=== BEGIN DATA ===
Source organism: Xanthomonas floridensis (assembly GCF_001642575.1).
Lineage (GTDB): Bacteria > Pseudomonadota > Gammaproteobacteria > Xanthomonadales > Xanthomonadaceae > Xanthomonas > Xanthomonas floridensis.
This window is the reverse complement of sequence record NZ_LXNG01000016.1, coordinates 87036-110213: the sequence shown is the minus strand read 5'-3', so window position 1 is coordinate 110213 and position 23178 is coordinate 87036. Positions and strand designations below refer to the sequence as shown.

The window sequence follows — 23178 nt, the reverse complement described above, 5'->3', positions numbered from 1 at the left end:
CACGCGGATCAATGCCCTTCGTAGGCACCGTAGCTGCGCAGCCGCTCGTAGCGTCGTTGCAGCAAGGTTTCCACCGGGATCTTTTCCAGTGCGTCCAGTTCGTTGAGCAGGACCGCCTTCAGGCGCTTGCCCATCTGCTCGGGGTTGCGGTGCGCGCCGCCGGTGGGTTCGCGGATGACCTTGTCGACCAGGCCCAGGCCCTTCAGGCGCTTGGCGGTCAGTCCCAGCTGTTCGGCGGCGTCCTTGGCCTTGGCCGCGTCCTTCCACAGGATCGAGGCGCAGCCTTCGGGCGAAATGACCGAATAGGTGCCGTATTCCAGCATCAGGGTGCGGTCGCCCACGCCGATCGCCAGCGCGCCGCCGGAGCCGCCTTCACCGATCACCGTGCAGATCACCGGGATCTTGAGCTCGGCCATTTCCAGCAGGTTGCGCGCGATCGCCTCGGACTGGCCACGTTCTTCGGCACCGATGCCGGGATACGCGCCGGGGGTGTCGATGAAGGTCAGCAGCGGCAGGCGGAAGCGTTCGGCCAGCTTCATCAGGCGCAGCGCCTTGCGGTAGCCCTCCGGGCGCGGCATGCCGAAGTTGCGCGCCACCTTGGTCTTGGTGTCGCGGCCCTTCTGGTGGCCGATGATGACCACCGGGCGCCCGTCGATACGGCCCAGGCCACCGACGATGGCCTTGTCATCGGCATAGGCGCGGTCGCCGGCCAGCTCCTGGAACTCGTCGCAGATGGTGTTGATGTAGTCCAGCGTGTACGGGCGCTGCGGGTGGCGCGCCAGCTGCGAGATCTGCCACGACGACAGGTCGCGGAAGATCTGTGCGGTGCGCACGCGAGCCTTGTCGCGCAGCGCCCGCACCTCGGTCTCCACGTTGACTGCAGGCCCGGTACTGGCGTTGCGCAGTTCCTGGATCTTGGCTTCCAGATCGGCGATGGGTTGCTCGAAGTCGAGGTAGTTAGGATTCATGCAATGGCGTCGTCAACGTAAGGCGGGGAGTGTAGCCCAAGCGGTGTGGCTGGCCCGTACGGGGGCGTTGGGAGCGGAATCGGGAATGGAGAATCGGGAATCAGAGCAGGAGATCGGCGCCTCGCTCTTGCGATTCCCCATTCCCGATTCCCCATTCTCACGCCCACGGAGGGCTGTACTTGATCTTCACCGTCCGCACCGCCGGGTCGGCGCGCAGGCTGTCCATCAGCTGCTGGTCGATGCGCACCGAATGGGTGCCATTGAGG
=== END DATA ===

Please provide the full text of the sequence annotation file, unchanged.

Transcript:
Source organism: Xanthomonas floridensis (assembly GCF_001642575.1).
Lineage (GTDB): Bacteria > Pseudomonadota > Gammaproteobacteria > Xanthomonadales > Xanthomonadaceae > Xanthomonas > Xanthomonas floridensis.
This window is the reverse complement of sequence record NZ_LXNG01000016.1, coordinates 87036-110213: the sequence shown is the minus strand read 5'-3', so window position 1 is coordinate 110213 and position 23178 is coordinate 87036. Positions and strand designations below refer to the sequence as shown.

The window sequence follows — 23178 nt, the reverse complement described above, 5'->3', positions numbered from 1 at the left end:
CACGCGGATCAATGCCCTTCGTAGGCACCGTAGCTGCGCAGCCGCTCGTAGCGTCGTTGCAGCAAGGTTTCCACCGGGATCTTTTCCAGTGCGTCCAGTTCGTTGAGCAGGACCGCCTTCAGGCGCTTGCCCATCTGCTCGGGGTTGCGGTGCGCGCCGCCGGTGGGTTCGCGGATGACCTTGTCGACCAGGCCCAGGCCCTTCAGGCGCTTGGCGGTCAGTCCCAGCTGTTCGGCGGCGTCCTTGGCCTTGGCCGCGTCCTTCCACAGGATCGAGGCGCAGCCTTCGGGCGAAATGACCGAATAGGTGCCGTATTCCAGCATCAGGGTGCGGTCGCCCACGCCGATCGCCAGCGCGCCGCCGGAGCCGCCTTCACCGATCACCGTGCAGATCACCGGGATCTTGAGCTCGGCCATTTCCAGCAGGTTGCGCGCGATCGCCTCGGACTGGCCACGTTCTTCGGCACCGATGCCGGGATACGCGCCGGGGGTGTCGATGAAGGTCAGCAGCGGCAGGCGGAAGCGTTCGGCCAGCTTCATCAGGCGCAGCGCCTTGCGGTAGCCCTCCGGGCGCGGCATGCCGAAGTTGCGCGCCACCTTGGTCTTGGTGTCGCGGCCCTTCTGGTGGCCGATGATGACCACCGGGCGCCCGTCGATACGGCCCAGGCCACCGACGATGGCCTTGTCATCGGCATAGGCGCGGTCGCCGGCCAGCTCCTGGAACTCGTCGCAGATGGTGTTGATGTAGTCCAGCGTGTACGGGCGCTGCGGGTGGCGCGCCAGCTGCGAGATCTGCCACGACGACAGGTCGCGGAAGATCTGTGCGGTGCGCACGCGAGCCTTGTCGCGCAGCGCCCGCACCTCGGTCTCCACGTTGACTGCAGGCCCGGTACTGGCGTTGCGCAGTTCCTGGATCTTGGCTTCCAGATCGGCGATGGGTTGCTCGAAGTCGAGGTAGTTAGGATTCATGCAATGGCGTCGTCAACGTAAGGCGGGGAGTGTAGCCCAAGCGGTGTGGCTGGCCCGTACGGGGGCGTTGGGAGCGGAATCGGGAATGGAGAATCGGGAATCAGAGCAGGAGATCGGCGCCTCGCTCTTGCGATTCCCCATTCCCGATTCCCCATTCTCACGCCCACGGAGGGCTGTACTTGATCTTCACCGTCCGCACCGCCGGGTCGGCGCGCAGGCTGTCCATCAGCTGCTGGTCGATGCGCACCGAATGGGTGCCATTGAGG